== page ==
This all means is that a debtor must prove more than just a present inability to pay the loans. The hardship must persist into the foreseeable future. In plain English, you will be stuck with your student loans unless you are permanently and totally disabled from ever working for the rest of your life.
Can bankruptcy help me?
If you are permanently and totally disabled, you may be able to discharge your student loans through bankruptcy. We have successfully helped a number of debtors wipe out their student loans. Call us for a free initial consultation. We will tell you if we think that we can help you.
Even if you cannot prove undue hardship, bankruptcy may still help. You may be able to discharge a number of your other debts such as credit cards, personal loans, and medical bills. This could free up income to allow you to make your payments.
For example, if you have $25,000 in student loans and $25,000 in credit card debt, bankruptcy may be a good option for you to get rid of the credit card debt. The money that you had been using to make minimum payments on your credit cards would then be available to pay on your loans. At times, a Chapter 13 bankruptcy can be helpful to stop student loan creditors from collecting on those loans for up to five years.
How are student loans discharged in bankruptcy?
Student loans are not automatically discharged in bankruptcy. You need to file a separate complaint in your bankruptcy case asking the Court for a discharge due to undue hardship. This begins an adversary proceeding which ends in a trial before a bankruptcy judge. At a trial, the burden is on you to prove to the Judge through evidence and testimony that you are entitled to a discharge of your student loans. If you win, the loans are completely canceled.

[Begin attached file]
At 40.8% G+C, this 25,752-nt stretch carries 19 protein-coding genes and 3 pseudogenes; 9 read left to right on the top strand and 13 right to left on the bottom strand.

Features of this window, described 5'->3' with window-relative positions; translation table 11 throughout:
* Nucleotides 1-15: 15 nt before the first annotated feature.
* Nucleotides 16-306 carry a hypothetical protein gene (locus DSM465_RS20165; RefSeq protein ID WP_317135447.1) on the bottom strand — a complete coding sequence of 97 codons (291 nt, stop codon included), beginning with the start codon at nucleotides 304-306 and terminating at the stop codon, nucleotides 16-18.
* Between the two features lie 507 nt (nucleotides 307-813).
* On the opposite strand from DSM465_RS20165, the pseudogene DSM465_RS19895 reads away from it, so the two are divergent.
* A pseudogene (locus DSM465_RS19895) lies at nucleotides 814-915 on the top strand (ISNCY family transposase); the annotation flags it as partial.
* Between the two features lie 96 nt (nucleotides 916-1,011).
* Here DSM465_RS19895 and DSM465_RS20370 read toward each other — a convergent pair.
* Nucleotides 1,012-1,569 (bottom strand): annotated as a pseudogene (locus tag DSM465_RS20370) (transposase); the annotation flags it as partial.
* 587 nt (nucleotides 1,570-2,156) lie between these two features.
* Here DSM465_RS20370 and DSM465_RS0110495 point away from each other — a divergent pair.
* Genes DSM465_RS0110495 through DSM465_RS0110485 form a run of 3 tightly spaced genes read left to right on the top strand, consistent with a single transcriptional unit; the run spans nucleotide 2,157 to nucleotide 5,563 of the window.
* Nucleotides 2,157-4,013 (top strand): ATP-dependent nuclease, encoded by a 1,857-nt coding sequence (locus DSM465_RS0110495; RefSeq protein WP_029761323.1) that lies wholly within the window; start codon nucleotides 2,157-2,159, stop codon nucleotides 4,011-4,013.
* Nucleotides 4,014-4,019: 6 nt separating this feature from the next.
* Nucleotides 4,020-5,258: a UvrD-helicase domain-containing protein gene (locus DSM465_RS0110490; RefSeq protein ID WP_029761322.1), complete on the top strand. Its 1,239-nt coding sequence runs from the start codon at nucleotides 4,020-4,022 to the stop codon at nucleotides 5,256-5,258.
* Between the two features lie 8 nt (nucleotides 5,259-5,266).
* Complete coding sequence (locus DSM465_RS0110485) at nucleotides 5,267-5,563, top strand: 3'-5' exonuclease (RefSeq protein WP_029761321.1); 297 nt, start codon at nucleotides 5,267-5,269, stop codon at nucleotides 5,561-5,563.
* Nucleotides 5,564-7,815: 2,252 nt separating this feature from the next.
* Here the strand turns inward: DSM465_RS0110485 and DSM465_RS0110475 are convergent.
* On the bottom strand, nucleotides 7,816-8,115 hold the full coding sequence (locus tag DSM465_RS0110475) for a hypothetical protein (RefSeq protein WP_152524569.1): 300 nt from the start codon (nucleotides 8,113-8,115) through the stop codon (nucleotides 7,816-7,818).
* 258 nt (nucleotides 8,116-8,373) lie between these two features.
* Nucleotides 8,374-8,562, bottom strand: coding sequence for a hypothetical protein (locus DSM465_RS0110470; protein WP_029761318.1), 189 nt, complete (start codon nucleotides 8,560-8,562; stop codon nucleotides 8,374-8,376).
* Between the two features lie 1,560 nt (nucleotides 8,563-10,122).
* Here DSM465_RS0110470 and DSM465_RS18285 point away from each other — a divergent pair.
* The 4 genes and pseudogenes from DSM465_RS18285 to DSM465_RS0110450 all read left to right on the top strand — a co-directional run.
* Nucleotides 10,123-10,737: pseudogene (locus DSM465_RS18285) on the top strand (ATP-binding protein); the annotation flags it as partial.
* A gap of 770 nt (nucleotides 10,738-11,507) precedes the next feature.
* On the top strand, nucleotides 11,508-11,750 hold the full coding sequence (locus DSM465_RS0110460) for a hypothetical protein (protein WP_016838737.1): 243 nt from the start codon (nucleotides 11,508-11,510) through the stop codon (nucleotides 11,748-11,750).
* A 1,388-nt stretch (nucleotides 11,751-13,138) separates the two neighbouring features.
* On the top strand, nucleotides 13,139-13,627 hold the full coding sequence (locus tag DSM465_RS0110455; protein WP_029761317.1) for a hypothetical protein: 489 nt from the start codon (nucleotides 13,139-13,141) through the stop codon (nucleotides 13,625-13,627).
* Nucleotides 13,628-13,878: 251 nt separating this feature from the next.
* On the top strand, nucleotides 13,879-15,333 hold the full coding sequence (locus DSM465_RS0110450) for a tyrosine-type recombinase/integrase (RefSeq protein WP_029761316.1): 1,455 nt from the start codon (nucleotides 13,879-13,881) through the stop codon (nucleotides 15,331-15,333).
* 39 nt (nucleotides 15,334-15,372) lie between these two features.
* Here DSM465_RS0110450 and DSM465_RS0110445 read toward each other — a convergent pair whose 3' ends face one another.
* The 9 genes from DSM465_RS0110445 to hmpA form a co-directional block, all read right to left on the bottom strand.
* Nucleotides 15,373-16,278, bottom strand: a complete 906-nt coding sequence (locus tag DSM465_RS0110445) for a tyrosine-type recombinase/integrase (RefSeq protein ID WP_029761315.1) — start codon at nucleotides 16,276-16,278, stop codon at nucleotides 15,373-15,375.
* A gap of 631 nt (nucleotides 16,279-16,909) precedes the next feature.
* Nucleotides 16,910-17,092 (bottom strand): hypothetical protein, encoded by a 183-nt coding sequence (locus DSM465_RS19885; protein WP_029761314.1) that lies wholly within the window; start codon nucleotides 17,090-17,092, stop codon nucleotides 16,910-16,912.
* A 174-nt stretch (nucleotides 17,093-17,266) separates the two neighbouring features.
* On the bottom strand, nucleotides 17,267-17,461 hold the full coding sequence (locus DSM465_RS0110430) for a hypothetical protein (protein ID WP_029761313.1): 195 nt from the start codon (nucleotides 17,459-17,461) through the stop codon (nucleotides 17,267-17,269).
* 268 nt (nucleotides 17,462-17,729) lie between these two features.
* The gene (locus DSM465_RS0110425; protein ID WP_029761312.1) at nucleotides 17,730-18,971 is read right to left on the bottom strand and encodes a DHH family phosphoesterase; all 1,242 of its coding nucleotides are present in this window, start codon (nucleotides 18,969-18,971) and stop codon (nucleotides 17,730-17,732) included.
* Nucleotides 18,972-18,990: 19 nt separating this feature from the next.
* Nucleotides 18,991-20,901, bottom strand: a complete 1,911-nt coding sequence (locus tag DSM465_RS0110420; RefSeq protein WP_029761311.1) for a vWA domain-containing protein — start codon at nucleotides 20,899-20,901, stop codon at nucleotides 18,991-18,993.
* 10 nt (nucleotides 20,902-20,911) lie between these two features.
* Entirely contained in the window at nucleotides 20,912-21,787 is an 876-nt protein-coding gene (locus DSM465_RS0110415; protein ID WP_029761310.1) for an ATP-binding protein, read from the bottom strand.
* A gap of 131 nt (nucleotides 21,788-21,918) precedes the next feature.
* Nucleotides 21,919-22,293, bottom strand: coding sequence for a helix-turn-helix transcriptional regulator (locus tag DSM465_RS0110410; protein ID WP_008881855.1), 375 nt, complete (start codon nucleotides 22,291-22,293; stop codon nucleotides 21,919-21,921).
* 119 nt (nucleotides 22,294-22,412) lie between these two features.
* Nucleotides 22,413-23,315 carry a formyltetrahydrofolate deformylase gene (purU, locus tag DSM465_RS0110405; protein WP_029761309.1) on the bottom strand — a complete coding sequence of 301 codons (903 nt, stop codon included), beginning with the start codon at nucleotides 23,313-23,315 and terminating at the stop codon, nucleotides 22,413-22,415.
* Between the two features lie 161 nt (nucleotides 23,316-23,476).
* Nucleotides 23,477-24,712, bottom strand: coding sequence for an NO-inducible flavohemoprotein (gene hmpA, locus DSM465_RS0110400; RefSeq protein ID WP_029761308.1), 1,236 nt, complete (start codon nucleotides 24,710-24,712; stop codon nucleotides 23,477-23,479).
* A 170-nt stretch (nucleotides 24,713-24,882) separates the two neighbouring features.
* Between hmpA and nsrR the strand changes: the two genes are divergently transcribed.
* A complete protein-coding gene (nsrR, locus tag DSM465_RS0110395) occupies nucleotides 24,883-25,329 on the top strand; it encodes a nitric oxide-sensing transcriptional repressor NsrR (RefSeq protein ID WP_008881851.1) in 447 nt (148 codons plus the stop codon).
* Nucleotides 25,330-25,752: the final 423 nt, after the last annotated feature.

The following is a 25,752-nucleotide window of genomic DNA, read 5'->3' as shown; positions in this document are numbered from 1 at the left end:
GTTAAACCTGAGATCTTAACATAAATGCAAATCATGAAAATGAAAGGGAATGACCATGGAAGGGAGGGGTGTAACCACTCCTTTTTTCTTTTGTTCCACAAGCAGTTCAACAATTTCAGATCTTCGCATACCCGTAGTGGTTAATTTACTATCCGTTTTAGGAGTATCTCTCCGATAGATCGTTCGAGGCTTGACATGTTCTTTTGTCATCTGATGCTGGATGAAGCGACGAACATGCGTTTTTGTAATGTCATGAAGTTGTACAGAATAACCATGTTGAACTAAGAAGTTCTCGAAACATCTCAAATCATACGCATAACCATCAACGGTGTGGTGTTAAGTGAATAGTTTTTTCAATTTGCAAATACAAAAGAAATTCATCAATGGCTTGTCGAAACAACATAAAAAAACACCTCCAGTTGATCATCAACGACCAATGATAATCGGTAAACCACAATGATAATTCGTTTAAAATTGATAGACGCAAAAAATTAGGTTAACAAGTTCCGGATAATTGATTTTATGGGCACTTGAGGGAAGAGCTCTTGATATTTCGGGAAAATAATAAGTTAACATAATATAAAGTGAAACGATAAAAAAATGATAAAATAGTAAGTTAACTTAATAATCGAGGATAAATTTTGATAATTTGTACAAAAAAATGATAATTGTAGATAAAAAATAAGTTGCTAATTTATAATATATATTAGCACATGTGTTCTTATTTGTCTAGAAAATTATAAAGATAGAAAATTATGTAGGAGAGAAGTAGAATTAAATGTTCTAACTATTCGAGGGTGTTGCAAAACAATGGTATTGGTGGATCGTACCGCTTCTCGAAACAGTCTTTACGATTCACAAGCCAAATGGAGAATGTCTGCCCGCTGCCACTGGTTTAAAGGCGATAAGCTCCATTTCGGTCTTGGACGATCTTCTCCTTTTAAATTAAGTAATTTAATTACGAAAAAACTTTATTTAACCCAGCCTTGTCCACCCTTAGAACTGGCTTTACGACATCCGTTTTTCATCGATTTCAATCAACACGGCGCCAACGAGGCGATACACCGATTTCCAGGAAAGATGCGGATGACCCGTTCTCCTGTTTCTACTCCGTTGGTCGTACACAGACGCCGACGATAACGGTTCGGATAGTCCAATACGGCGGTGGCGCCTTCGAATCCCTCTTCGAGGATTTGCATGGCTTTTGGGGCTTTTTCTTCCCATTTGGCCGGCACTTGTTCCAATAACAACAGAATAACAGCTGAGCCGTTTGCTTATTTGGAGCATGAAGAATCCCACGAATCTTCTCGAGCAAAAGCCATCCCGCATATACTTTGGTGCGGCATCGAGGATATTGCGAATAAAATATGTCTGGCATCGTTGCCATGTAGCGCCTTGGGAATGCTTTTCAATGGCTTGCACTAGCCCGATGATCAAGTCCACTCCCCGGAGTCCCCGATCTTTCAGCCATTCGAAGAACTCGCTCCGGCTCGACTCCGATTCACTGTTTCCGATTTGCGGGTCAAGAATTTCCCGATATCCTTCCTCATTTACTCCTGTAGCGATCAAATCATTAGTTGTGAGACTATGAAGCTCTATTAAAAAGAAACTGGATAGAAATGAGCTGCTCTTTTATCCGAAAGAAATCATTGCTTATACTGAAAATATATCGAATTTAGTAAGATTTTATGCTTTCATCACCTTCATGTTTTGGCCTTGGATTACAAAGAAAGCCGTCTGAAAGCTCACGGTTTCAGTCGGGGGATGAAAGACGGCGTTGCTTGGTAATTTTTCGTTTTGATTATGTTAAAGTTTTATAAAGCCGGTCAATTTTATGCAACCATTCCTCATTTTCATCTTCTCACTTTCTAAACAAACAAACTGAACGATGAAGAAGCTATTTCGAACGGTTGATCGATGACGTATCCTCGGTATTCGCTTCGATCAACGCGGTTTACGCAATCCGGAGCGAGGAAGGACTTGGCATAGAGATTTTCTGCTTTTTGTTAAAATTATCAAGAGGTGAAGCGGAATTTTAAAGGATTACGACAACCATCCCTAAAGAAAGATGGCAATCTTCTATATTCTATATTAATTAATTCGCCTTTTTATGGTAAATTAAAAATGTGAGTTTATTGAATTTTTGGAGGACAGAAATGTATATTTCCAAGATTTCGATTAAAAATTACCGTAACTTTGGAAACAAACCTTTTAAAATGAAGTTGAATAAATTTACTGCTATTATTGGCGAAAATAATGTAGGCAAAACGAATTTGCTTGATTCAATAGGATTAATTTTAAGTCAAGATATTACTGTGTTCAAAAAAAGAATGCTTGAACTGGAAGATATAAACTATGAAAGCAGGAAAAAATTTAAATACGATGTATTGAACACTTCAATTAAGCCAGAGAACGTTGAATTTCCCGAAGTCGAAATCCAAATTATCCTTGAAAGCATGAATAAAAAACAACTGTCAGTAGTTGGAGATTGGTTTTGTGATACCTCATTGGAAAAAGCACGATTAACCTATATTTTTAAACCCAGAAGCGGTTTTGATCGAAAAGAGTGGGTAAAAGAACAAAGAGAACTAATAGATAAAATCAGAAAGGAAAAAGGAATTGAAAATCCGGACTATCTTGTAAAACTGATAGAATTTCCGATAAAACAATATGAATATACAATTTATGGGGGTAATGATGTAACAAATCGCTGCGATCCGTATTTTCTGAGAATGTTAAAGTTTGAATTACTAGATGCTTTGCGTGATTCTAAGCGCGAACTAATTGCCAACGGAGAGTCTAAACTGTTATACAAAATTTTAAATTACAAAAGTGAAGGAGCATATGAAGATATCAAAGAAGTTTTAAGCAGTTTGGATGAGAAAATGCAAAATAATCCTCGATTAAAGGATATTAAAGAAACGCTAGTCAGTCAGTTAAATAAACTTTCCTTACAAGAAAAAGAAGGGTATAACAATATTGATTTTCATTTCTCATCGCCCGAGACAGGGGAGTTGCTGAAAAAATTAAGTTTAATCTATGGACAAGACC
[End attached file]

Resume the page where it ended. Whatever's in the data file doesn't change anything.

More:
Is there anything else I can do?
If you have problems paying your student loans, contact your lender to see what options are available to you. Student loans can be canceled in certain circumstances such as total and permanent disability. Loans can be consolidated. You may qualify for either forbearance or deferment. The Student Loan Borrower Assistance Project (www.studentloanborrowerassistance.org) is a good resource on student loan rights and responsibilities.
Congress controls the bankruptcy laws. It can change the laws at any time to provide relief to individuals having trouble paying student loans. Congress can make it easier for people to discharge their student loans in bankruptcy. We urge you to contact your Congressional representatives and tell them to change the bankruptcy laws.
Contact Us for a Free Consultation
Contact us by e-mail or call us at 207-942-4697 or toll-free at 877-900-9857 to set up a free consultation. This article is not meant to be a substitute for legal advice from an attorney as every person’s situation is unique. It is important that you hire an attorney to help you avoid the many pitfalls that can occur in bankruptcy.